Published on 31 August 2021
A couple whose newborn son spent more than 100 days in intensive care have raised hundreds of pounds to help the NHS team care for other premature babies.
Joanna Dixon and her husband Thomas, from Folkestone, enlisted friends and family to complete a five-kilometre inflatable obstacle course in aid of East Kent Hospitals Charity’s Tiny Toes appeal, supporting the Neonatal Intensive Care Unit at the William Harvey Hospital.
Their youngest son Zachary was born in February, three months early, and weighed just 2lb 12oz. He spent 102 days being cared for by staff at the unit.
Joanna said: “We’ll forever feel that we cannot thank them enough for keeping our son alive so we decided to do the obstacle course fundraiser as a way of giving something back.
“It was a tough challenge but it was fun and so worthwhile as a small way of us showing our appreciation for the care and support we received on Zachary’s journey.”
The tot is now home with his family and thriving, and the money will help other families whose babies need to spend time in the unit.
Joanna said: “Tiny Toes is an amazing charity that is close to our hearts.
“The NICU team are extremely caring and informative and we will forever feel in their debt for keeping our little boy alive and helping him to push through those first few months of life, when he should still have been developing in the womb.
“The hardest thing was having to say goodbye each day and walk out of the hospital leaving him behind, rather than home with us and his brother Arlo.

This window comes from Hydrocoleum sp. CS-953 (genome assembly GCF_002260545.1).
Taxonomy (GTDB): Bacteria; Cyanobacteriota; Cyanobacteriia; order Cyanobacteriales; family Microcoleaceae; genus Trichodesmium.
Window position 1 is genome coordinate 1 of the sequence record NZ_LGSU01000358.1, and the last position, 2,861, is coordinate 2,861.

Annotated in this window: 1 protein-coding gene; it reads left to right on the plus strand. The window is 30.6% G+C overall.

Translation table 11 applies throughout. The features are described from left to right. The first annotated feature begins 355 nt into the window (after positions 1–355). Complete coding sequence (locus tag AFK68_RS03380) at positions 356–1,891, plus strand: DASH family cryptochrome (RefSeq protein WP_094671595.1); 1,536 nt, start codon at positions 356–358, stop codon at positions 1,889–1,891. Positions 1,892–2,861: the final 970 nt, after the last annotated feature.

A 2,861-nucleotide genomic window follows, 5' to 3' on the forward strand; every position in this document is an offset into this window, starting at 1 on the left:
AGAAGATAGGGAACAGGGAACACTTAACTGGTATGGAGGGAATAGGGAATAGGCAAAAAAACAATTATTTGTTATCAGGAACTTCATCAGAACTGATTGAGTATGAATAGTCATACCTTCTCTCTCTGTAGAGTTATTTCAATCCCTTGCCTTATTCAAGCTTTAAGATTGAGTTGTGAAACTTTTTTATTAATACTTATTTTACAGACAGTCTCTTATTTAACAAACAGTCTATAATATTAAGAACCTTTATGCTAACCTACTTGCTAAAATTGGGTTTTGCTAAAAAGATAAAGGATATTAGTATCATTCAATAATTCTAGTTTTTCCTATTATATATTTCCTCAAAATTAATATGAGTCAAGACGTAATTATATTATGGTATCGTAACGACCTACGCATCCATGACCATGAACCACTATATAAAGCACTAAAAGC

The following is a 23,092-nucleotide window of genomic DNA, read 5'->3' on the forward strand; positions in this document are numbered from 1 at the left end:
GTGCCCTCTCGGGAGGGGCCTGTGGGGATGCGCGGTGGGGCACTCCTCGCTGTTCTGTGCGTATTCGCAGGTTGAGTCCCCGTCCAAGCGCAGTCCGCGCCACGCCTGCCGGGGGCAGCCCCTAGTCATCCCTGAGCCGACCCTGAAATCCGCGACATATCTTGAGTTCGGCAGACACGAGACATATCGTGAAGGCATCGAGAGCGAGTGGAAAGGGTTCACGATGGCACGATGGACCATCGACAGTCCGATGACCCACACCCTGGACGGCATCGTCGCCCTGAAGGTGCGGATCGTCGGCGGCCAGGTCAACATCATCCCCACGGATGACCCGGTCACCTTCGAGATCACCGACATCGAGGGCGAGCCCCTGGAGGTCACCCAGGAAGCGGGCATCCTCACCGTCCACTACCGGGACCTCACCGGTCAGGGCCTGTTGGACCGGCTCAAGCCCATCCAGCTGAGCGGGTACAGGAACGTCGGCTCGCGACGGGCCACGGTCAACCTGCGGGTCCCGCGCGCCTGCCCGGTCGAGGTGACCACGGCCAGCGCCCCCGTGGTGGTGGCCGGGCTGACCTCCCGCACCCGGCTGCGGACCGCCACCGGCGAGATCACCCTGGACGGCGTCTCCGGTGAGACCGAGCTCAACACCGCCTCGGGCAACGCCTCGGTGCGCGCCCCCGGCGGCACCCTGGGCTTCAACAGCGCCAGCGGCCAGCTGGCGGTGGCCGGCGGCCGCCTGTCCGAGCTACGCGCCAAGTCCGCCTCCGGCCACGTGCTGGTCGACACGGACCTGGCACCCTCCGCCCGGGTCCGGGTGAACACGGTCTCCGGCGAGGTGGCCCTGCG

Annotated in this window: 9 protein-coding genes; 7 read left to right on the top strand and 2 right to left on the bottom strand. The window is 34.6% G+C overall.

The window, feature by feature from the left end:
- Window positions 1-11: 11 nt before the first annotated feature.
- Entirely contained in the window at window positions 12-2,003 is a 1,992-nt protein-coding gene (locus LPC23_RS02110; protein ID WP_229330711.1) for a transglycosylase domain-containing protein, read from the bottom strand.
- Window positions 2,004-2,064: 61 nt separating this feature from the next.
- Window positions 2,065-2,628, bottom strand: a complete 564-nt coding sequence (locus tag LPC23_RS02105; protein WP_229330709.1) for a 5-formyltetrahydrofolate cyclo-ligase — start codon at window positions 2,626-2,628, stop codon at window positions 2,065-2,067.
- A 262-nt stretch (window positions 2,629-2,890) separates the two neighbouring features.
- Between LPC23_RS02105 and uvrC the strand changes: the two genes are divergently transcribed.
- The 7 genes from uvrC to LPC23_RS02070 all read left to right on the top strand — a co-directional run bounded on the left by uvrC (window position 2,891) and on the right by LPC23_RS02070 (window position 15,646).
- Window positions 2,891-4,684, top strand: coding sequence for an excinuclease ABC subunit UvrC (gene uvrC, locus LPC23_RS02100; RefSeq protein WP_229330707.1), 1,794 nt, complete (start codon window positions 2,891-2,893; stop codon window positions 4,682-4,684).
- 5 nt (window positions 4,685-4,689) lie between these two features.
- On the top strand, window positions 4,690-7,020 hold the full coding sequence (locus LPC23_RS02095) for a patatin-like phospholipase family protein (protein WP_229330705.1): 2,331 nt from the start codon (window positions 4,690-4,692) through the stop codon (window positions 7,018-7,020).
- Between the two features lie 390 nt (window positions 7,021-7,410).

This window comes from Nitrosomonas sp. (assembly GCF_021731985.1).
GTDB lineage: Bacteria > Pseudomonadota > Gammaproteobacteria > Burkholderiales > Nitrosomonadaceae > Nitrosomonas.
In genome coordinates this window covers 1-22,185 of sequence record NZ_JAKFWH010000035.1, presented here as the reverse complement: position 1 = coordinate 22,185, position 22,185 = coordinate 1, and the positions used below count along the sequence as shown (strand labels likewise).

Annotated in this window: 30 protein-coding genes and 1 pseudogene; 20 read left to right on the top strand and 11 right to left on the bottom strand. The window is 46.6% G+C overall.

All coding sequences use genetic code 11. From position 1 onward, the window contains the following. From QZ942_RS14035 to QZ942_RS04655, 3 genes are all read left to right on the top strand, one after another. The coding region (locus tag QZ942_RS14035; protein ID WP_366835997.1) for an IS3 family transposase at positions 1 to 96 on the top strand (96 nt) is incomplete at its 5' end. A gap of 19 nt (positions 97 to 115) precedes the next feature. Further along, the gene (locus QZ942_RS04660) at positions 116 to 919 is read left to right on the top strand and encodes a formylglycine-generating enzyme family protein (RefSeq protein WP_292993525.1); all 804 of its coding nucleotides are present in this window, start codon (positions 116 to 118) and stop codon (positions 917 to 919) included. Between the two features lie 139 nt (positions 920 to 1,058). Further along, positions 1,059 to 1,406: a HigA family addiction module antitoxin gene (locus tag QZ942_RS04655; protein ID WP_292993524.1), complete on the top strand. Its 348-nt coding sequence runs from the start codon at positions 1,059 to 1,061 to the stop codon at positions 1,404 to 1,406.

“But the nurses treated him with so much care that they took him on as their own and we always knew he was in the best hands.”
Little Zach had to overcome a host of problems due to his early arrival, needing ventilation to help him breathe and receiving multiple blood transfusions. He needed brain and heart scans, fought off suspected sepsis twice, and regularly suffered alarming drops in his heart rate and oxygen levels.
But, thanks to the care and treatment from the NICU staff, he grew stronger and was able to return home to his family.
Joanna said: “The staff at NICU at the William Harvey became like a family and have always been there from day one to provide support, making solo visits more comfortable and we will always be grateful.
“Their support and company during what was the hardest, most stressful and definitely most worrying time of our lives was so valuable.”
Money raised for the Tiny Toes appeal helps support patient care, providing state-of-the-art equipment or additional equipment not available through NHS funding, and helps provide the best possible environment for patients, parents, staff, and visitors.
To add to their sponsorship, visit https://www.justgiving.com/fundraising/Tom-Joanna-Dixon and for more information on supporting the Tiny Toes appeal visit https://www.ekhcharity.org.uk/about-us/tiny-toes/